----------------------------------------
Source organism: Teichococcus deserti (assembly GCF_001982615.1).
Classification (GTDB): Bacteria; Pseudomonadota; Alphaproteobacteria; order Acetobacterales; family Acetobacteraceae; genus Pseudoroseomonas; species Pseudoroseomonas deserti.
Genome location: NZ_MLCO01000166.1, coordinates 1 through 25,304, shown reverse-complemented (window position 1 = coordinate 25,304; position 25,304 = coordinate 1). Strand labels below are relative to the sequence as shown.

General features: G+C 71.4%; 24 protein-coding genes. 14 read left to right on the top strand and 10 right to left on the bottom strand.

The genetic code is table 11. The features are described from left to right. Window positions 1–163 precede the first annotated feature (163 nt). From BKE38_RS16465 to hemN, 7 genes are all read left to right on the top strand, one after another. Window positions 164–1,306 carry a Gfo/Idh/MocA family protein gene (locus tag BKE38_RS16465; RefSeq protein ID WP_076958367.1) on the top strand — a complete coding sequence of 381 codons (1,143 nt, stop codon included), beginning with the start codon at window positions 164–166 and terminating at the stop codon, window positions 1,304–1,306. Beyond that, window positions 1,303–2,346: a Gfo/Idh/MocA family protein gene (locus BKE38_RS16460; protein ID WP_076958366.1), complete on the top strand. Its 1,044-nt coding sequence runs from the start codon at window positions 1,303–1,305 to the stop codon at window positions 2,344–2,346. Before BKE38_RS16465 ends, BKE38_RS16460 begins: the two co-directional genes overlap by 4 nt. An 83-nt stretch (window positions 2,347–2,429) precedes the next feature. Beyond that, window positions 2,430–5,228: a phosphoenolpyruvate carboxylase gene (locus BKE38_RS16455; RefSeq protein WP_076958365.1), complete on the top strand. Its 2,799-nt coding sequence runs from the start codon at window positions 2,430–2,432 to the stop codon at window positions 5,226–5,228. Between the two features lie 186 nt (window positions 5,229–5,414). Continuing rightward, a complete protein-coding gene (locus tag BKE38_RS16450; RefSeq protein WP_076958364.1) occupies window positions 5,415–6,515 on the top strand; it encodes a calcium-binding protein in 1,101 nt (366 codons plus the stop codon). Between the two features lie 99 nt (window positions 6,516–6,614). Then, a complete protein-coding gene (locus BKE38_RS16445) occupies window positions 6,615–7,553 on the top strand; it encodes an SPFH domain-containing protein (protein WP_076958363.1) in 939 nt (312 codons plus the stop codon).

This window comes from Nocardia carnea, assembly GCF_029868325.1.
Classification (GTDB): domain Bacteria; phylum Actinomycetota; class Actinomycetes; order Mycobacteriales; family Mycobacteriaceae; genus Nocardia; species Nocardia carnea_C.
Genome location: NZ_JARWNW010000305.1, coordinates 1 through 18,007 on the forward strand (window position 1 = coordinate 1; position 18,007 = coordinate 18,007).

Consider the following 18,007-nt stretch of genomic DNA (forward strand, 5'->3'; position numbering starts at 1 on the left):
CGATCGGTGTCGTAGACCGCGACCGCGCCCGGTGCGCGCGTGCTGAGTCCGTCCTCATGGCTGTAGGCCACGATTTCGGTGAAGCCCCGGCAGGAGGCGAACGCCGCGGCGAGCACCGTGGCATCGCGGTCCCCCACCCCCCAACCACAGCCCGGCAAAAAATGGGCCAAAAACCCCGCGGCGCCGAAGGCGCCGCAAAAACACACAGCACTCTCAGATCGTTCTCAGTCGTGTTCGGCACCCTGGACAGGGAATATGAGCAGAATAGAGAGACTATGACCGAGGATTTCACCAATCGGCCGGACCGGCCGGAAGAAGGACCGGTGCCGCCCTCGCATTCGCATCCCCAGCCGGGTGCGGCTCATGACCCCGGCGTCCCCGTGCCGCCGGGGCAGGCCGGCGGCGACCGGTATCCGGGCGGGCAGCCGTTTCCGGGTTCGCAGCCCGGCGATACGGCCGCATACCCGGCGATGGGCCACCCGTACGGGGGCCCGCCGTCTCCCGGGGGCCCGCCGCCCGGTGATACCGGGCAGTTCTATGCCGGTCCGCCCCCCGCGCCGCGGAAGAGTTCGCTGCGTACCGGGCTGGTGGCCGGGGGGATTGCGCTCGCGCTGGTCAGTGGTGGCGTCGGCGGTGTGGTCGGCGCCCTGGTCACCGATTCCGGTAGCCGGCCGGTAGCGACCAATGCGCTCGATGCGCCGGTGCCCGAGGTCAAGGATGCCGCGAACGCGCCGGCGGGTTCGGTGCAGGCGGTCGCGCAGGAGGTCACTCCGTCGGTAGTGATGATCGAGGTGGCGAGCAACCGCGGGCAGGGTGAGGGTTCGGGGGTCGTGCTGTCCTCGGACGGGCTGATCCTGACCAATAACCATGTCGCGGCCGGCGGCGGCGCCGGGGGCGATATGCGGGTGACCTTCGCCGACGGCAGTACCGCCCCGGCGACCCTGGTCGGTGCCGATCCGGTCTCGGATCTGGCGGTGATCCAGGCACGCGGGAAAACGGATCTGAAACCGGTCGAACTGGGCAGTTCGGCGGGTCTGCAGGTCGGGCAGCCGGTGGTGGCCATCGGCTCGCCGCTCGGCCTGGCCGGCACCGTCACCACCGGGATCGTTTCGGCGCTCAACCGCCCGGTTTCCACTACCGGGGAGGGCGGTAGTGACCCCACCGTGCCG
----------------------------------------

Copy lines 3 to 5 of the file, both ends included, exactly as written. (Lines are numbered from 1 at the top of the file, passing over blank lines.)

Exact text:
Genome location: NZ_MLCO01000166.1, coordinates 1 through 25,304, shown reverse-complemented (window position 1 = coordinate 25,304; position 25,304 = coordinate 1). Strand labels below are relative to the sequence as shown.

General features: G+C 71.4%; 24 protein-coding genes. 14 read left to right on the top strand and 10 right to left on the bottom strand.

The genetic code is table 11. The features are described from left to right. Window positions 1–163 precede the first annotated feature (163 nt). From BKE38_RS16465 to hemN, 7 genes are all read left to right on the top strand, one after another. Window positions 164–1,306 carry a Gfo/Idh/MocA family protein gene (locus tag BKE38_RS16465; RefSeq protein ID WP_076958367.1) on the top strand — a complete coding sequence of 381 codons (1,143 nt, stop codon included), beginning with the start codon at window positions 164–166 and terminating at the stop codon, window positions 1,304–1,306. Beyond that, window positions 1,303–2,346: a Gfo/Idh/MocA family protein gene (locus BKE38_RS16460; protein ID WP_076958366.1), complete on the top strand. Its 1,044-nt coding sequence runs from the start codon at window positions 1,303–1,305 to the stop codon at window positions 2,344–2,346. Before BKE38_RS16465 ends, BKE38_RS16460 begins: the two co-directional genes overlap by 4 nt. An 83-nt stretch (window positions 2,347–2,429) precedes the next feature. Beyond that, window positions 2,430–5,228: a phosphoenolpyruvate carboxylase gene (locus BKE38_RS16455; RefSeq protein WP_076958365.1), complete on the top strand. Its 2,799-nt coding sequence runs from the start codon at window positions 2,430–2,432 to the stop codon at window positions 5,226–5,228. Between the two features lie 186 nt (window positions 5,229–5,414). Continuing rightward, a complete protein-coding gene (locus tag BKE38_RS16450; RefSeq protein WP_076958364.1) occupies window positions 5,415–6,515 on the top strand; it encodes a calcium-binding protein in 1,101 nt (366 codons plus the stop codon). Between the two features lie 99 nt (window positions 6,516–6,614). Then, a complete protein-coding gene (locus BKE38_RS16445) occupies window positions 6,615–7,553 on the top strand; it encodes an SPFH domain-containing protein (protein WP_076958363.1) in 939 nt (312 codons plus the stop codon).